With school districts around North Texas extending spring break and the possibility of extended closures looming elsewhere, the North Texas Food Bank is preparing to help more families.

Organizers say they will likely be working with families who may have never needed to use the food bank before.

“I do expect we are going to have an increased need in the coming weeks and months,” said Anna Kurian, North Texas Food Bank senior director of marketing and communications.

The North Texas Food Bank serves 13 counties – Dallas, Denton, Collin, Fannin, Rockwall, Hunt, Grayson, Kaufman, Ellis, Navarro, Lamar, Delta and Hopkins. It also has campuses in Plano and Dallas.

The food bank has already started stockpiling emergency food boxes and sanitation supply kits.

“Treating it like a disaster is kind of how we have to think about it.” Kurian said. “You’re going to have people who are not going to be able to go into work, and that’s going to impact them financially. Not to mention having their kids home as well. If you already have a stretched budget, it’s potentially going to get stretched even further.”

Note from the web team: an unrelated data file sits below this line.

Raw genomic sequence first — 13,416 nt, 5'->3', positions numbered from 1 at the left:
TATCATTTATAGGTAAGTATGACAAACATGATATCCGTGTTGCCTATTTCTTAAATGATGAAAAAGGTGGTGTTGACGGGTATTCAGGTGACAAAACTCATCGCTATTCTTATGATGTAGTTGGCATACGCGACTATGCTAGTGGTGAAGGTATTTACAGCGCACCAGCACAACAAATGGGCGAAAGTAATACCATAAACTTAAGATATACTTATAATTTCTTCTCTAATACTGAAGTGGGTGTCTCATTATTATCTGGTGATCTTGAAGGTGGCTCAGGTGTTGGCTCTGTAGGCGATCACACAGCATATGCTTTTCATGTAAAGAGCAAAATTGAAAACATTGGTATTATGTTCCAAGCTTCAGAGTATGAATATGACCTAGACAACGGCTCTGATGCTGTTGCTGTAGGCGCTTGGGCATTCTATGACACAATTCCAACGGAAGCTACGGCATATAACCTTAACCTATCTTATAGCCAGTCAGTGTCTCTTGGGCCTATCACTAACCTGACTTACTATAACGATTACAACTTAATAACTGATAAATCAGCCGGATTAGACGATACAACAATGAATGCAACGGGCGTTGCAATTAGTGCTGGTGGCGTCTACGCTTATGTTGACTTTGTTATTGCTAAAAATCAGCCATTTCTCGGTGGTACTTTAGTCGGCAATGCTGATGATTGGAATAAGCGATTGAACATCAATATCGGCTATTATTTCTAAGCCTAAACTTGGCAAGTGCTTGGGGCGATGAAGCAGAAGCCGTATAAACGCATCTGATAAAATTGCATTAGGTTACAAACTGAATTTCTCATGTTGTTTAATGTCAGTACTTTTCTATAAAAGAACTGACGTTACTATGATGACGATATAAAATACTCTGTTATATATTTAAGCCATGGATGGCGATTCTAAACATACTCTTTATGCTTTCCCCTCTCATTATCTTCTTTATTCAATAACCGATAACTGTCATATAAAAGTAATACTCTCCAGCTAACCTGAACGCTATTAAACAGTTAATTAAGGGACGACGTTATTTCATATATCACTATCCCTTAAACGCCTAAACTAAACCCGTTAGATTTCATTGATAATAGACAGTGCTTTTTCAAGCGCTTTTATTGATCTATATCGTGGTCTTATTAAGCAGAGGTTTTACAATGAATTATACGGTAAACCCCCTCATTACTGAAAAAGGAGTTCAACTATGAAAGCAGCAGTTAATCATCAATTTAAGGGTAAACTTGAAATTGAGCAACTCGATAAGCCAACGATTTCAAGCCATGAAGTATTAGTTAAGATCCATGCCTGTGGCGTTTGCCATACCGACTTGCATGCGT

North Texas Food Bank has dealt with similar situations in the past, such as the government shutdown or weather emergencies. But the coronavirus is different.

“It is a bit more of a widespread situation, and you don’t really know how long it’s going to last,” Kurian said. “I believe that is what is most concerning.”

The food bank also has to think about keeping its volunteers safe.

“They are a large part of our labor force,” she said. “So, we are putting together a plan to help those folks out, so that when they volunteer with us they themselves feel safe. We are providing additional hand sanitizer, doubling up on our cleaning efforts in our facilities, and things of that nature.”

North Texas Food Bank is also looking for delivery methods that minimize long lines and large crowds.

“Depending on what the situation might require, we could also look at things like a drive-thru model if we feel like that's the best option.” Kurian said.

The North Texas Food Bank works with the U.S. Department of Agriculture and the Texas Department of Agriculture, which govern its programs and help determine who qualifies for help. Kurian said there are ongoing discussions about whether some of its rules can be relaxed during the coronavirus pandemic.

“You could be asked for proof of income and things like that,” she said. “But most of the agencies in our network have the ability to supply food to anyone who is requiring it.”

There are plenty of ways people can help.

“There's four ways to get involved with the food bank,” Kurian said. “Whether it’s donating your time, donating funds, donating food, or donating your voice. I think a lot of folks might be nervous about donating their time, so we just want to encourage people to know that we are taking every precaution we can to make sure people have a safe and healthy volunteering experience.”